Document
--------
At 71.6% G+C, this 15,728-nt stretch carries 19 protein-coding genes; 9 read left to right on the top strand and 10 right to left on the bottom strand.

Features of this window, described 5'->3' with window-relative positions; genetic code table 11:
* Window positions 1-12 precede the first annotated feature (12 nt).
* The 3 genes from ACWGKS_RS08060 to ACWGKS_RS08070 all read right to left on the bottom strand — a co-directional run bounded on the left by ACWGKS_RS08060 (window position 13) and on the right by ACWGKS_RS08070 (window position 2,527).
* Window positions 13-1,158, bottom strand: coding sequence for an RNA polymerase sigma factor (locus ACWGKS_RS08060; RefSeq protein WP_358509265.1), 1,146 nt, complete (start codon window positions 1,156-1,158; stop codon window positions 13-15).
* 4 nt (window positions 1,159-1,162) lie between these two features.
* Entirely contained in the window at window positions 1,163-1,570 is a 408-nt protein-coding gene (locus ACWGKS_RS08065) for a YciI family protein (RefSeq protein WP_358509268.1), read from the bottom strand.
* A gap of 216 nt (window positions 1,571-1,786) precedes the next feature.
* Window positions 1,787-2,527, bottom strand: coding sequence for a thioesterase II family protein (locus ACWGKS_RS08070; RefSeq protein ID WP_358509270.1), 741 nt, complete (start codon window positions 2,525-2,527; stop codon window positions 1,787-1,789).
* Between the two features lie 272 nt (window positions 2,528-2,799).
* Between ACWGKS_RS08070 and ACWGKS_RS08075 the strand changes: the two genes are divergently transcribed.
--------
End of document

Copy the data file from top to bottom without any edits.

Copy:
At 71.6% G+C, this 15,728-nt stretch carries 19 protein-coding genes; 9 read left to right on the top strand and 10 right to left on the bottom strand.

Features of this window, described 5'->3' with window-relative positions; genetic code table 11:
* Window positions 1-12 precede the first annotated feature (12 nt).
* The 3 genes from ACWGKS_RS08060 to ACWGKS_RS08070 all read right to left on the bottom strand — a co-directional run bounded on the left by ACWGKS_RS08060 (window position 13) and on the right by ACWGKS_RS08070 (window position 2,527).
* Window positions 13-1,158, bottom strand: coding sequence for an RNA polymerase sigma factor (locus ACWGKS_RS08060; RefSeq protein WP_358509265.1), 1,146 nt, complete (start codon window positions 1,156-1,158; stop codon window positions 13-15).
* 4 nt (window positions 1,159-1,162) lie between these two features.
* Entirely contained in the window at window positions 1,163-1,570 is a 408-nt protein-coding gene (locus ACWGKS_RS08065) for a YciI family protein (RefSeq protein WP_358509268.1), read from the bottom strand.
* A gap of 216 nt (window positions 1,571-1,786) precedes the next feature.
* Window positions 1,787-2,527, bottom strand: coding sequence for a thioesterase II family protein (locus ACWGKS_RS08070; RefSeq protein ID WP_358509270.1), 741 nt, complete (start codon window positions 2,525-2,527; stop codon window positions 1,787-1,789).
* Between the two features lie 272 nt (window positions 2,528-2,799).
* Between ACWGKS_RS08070 and ACWGKS_RS08075 the strand changes: the two genes are divergently transcribed.